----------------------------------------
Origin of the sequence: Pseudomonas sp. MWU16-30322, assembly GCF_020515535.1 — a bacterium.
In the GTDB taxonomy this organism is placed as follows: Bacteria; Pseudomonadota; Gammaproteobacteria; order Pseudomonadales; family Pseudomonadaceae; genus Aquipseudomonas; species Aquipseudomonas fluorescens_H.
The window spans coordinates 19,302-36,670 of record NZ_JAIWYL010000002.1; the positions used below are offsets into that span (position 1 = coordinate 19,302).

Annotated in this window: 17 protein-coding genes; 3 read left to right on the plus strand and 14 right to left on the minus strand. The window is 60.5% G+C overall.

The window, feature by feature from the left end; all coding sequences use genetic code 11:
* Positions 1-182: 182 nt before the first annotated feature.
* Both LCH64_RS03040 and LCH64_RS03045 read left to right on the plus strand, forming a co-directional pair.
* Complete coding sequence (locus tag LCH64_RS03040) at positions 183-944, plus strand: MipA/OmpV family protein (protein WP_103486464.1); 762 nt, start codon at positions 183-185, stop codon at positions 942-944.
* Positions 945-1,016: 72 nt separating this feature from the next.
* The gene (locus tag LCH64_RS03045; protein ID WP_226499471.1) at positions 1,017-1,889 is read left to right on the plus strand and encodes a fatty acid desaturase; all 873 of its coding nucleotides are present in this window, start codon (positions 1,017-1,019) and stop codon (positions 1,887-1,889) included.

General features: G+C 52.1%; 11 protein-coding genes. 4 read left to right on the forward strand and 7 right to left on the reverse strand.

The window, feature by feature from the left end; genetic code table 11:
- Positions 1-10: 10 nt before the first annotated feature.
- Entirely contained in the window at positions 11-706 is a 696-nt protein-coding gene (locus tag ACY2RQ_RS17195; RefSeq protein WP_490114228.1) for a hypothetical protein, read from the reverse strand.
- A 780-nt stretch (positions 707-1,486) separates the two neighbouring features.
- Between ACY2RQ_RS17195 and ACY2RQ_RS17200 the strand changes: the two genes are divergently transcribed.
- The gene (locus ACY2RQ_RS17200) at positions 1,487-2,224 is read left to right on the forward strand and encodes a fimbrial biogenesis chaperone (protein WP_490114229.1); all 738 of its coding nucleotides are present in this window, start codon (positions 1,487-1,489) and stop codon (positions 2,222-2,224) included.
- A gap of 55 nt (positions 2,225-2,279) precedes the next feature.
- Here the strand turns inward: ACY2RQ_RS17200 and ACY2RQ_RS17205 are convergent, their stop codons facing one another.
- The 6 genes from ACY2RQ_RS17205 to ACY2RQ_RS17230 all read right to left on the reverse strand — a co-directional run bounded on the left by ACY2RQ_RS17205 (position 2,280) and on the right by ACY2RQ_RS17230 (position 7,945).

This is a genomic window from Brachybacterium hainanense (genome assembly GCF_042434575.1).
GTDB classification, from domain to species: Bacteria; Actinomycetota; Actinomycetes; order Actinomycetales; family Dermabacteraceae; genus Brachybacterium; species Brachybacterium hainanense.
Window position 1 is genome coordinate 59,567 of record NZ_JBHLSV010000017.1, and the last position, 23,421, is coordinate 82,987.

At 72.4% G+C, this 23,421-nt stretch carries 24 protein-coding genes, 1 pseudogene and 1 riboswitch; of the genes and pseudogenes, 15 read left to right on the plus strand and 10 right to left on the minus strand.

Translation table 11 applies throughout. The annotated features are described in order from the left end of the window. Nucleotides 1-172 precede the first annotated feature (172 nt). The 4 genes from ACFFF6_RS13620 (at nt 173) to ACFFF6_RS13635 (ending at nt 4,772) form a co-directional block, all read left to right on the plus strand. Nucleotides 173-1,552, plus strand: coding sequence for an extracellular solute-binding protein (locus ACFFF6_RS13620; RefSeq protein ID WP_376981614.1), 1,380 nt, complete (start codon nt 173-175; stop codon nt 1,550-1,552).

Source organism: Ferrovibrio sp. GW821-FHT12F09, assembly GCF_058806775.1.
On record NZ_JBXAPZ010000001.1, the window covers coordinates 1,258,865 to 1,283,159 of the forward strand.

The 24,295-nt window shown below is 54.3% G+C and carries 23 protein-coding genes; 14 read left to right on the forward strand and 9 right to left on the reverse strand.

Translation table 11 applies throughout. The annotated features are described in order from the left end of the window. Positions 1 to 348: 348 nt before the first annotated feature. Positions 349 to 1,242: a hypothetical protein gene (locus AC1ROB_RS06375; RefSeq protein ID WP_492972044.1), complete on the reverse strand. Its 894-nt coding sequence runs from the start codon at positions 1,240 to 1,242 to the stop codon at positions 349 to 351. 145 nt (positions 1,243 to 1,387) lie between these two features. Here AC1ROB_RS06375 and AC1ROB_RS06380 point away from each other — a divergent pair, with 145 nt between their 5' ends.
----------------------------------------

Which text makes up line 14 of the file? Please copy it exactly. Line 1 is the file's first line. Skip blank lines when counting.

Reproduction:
- Entirely contained in the window at positions 11-706 is a 696-nt protein-coding gene (locus tag ACY2RQ_RS17195; RefSeq protein WP_490114228.1) for a hypothetical protein, read from the reverse strand.